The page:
Sen. Schumer points out that Americans living in suburban neighborhoods in high-tax states such as New York and California are already paying some of the highest property and school taxes in the U.S. With this in mind, he says that “for the federal government to then penalize them is so unfair." He claims that “[t]he devastation in New York is very, very bad” and that the SALT cap is affecting "many Republican states."
Homeowners associations and town supervisors in Sen. Schumer’s home district of Long Island support this resolution. North Hempstead Town Supervisor Judi Bosworth says:
“The elimination of SALT deductions is a slap in the face and a punch in the gut that will have devastating impacts on the local housing market, which will then trickle down into every facet of our local economy. That’s why this work around is critical for the survival of Long Island’s middle class, which sorely depends on this exemption to makes ends meet. Long Islanders already give far more to Washington than we get back, so paying anything more than our fair share is not an option.”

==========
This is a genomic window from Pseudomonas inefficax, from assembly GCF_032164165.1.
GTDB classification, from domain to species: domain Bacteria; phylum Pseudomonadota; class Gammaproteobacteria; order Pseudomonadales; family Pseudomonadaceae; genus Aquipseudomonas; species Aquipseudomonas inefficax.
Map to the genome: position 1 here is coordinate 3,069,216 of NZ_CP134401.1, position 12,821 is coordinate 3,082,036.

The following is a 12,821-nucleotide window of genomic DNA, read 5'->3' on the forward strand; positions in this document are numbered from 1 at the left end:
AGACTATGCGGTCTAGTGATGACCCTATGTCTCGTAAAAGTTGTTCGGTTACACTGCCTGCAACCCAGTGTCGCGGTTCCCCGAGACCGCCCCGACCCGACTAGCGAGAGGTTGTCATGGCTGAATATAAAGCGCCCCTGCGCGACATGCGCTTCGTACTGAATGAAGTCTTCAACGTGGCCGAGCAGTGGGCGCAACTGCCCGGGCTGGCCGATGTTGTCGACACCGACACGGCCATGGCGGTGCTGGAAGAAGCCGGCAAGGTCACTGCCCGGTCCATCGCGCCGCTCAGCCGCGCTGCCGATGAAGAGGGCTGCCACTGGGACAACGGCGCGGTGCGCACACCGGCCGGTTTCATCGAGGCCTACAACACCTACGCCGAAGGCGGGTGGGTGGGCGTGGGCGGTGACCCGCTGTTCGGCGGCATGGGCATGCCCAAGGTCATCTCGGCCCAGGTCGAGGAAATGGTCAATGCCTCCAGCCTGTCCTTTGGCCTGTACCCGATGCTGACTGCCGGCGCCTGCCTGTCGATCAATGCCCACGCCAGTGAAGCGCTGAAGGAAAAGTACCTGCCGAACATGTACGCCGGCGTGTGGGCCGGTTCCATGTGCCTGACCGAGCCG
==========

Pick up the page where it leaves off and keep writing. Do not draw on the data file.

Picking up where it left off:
Senate Finance Committee Chairman Chuck Grassley (R-IA) has made his opposition to raising the SALT cap clear. After President Trump made comments on being “open to talking” about this issue earlier this year, Sen. Grassley’s spokesman, Michael Zona, said, “The Senate Finance Committee won’t be revisiting the SALT deduction reforms made in the Tax Cuts and Jobs Act under Chairman Grassley’s leadership.” Zona added:
“It’s ironic that the same Democrats who criticized the Tax Cuts and Jobs Act for supposedly benefiting only the wealthy are now advocating for a change to the law that would primarily benefit the wealthy.”